It’s also important to consider how long the effects of social media last. Social media use may have small ephemeral effects that can accumulate over time. A step for future research is to disentangle short- versus long-term effects and how long each last. In addition, we should better understand how digital media usage affects the adolescent brain. Colleagues and I have summarized existing neuroscientific studies on the topic, but more multidisciplinary research is needed.

Q: What are some steps you’d recommend to make social media use safer for kids?

A: I’ll use a metaphor to answer this question. Is a car safe for someone that is not able to drive? To drive safely, we need to learn how to accelerate, recognize road signs, make safe decisions according to certain rules, and wear safety belts. Similarly, to use social media safely, I think we as a society—including schools, educators, and health providers—should provide children and families with clear, science-based information on both its positive and negative potential impacts.

We can also ask social media companies to pay more attention to how some features—such as the number of “likes”—can modulate adolescent brain activity, and to think about ways to limit negative effects. We might even ask adolescents to advise designers on how to create social media platforms specifically for them. It would be extremely valuable to ask them which features would be best for them and which ones they would like to avoid. I think that co-designing apps and conducting research with the young people who use the platforms is a crucial step.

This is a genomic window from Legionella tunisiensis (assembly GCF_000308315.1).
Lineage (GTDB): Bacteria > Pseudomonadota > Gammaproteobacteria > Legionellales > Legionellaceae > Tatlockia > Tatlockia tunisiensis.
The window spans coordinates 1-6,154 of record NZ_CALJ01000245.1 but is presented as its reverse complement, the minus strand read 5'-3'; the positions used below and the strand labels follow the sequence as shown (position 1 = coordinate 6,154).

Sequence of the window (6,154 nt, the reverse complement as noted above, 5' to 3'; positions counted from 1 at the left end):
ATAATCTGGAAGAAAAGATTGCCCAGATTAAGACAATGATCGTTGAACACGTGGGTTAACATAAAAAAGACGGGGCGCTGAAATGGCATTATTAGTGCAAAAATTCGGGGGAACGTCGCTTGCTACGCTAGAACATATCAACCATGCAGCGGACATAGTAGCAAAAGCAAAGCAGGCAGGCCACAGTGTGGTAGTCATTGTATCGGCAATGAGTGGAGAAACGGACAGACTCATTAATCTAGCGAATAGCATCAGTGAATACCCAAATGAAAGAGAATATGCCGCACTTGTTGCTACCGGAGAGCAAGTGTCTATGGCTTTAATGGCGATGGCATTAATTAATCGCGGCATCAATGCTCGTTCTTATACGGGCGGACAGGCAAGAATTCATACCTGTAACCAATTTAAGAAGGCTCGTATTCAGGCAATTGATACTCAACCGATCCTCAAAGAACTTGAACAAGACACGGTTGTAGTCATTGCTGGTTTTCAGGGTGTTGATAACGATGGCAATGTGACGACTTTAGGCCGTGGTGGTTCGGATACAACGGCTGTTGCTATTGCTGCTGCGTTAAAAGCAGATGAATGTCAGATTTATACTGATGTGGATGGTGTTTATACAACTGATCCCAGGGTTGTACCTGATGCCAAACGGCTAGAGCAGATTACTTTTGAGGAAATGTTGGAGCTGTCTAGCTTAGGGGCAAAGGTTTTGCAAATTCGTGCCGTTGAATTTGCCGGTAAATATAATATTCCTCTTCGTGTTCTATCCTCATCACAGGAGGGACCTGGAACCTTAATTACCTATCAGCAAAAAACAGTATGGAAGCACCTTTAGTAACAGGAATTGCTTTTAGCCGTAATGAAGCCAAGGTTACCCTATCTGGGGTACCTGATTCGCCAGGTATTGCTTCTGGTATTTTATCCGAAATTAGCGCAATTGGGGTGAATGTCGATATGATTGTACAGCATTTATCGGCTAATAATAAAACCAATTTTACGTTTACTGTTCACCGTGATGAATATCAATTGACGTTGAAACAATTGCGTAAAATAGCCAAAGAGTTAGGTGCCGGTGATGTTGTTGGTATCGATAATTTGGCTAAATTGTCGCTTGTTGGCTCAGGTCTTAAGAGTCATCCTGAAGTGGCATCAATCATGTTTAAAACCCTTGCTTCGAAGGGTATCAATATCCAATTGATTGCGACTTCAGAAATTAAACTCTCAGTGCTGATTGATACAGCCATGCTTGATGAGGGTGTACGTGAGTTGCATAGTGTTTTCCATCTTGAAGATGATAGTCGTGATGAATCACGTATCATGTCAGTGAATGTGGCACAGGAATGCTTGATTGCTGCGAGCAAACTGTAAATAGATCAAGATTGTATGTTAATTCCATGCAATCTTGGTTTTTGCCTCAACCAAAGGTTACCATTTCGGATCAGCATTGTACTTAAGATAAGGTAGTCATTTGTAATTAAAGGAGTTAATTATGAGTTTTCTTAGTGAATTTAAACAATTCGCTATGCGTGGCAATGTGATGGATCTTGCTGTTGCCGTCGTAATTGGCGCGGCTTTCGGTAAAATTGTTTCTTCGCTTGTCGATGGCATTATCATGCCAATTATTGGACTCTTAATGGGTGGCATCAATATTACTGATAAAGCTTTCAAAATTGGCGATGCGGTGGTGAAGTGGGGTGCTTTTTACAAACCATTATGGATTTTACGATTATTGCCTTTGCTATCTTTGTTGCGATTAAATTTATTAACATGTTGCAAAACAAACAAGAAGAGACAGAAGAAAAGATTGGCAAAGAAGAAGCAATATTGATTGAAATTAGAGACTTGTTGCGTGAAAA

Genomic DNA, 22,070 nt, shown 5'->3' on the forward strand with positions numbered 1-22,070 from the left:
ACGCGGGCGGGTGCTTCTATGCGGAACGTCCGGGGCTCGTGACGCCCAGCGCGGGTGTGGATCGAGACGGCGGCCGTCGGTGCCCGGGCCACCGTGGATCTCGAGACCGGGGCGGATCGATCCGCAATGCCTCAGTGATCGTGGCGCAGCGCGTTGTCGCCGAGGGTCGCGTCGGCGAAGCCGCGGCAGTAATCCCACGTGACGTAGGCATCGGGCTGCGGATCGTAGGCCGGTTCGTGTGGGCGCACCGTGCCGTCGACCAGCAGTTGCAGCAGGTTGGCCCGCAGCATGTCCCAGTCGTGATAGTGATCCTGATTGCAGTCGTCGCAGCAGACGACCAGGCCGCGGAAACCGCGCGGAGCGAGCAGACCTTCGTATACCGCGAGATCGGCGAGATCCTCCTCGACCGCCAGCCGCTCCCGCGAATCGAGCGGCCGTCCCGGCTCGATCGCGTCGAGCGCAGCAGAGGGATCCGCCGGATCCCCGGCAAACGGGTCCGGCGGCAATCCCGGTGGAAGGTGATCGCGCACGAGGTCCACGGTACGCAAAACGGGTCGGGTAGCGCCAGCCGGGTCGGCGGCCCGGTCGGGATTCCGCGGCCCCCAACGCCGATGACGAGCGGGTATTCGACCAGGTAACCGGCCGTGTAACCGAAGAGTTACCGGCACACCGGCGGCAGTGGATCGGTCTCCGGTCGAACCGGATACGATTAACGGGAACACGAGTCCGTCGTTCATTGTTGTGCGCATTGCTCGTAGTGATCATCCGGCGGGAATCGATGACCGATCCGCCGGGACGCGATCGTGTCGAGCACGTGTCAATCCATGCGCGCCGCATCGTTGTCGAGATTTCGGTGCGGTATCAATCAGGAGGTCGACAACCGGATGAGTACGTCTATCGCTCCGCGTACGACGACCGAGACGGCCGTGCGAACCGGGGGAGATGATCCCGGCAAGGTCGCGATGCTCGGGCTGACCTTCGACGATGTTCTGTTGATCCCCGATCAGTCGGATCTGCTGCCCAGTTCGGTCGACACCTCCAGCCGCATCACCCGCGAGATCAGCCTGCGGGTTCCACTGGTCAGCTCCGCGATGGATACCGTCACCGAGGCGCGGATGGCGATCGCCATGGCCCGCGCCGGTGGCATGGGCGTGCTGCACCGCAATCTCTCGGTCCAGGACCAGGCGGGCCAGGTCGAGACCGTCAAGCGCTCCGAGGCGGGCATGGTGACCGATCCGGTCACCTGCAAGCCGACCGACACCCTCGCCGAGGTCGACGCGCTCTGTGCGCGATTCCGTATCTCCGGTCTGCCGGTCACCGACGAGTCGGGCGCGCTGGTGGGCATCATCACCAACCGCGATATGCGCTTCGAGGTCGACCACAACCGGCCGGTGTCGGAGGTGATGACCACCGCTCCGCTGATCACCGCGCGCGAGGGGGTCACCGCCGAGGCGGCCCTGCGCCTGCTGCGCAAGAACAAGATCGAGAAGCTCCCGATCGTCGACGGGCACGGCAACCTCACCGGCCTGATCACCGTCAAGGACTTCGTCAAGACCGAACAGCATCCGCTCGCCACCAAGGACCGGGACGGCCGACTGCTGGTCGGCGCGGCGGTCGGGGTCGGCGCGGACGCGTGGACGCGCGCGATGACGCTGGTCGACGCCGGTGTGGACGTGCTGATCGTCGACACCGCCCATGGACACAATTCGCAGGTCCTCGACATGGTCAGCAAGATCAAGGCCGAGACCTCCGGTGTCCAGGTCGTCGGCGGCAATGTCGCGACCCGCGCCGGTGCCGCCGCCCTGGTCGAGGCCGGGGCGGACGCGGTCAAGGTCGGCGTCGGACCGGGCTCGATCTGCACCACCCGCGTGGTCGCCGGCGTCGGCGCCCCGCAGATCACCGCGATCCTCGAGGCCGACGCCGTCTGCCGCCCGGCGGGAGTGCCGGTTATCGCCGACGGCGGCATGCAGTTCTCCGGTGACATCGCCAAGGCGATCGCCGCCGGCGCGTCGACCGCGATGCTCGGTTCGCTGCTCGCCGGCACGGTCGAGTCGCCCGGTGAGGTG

For parents, my suggestion is to communicate with your children and promote a climate of safety and empathy when it comes to social media use. Try to use these platforms along with them, for example by explaining how a platform works and commenting on the content. Also, I would encourage schools and parents to collaborate on sharing information with young people about social media and well-being.

Also, to offset children’s sedentary time spent on social media, parents could offer them alternative extracurricular activities to provide some balance. But it’s important to remember that social well-being depends on the quality of social connections, and that social media can help to promote this kind of well-being. So I’d recommend trying to keep what is good—according to my research that would include instant messaging, the chance to talk to people when someone is feeling lonely, and funny or inspirational content—and minimizing what’s negative, such as too much sedentary time or too much time spent on social comparison.

Karen Feldscher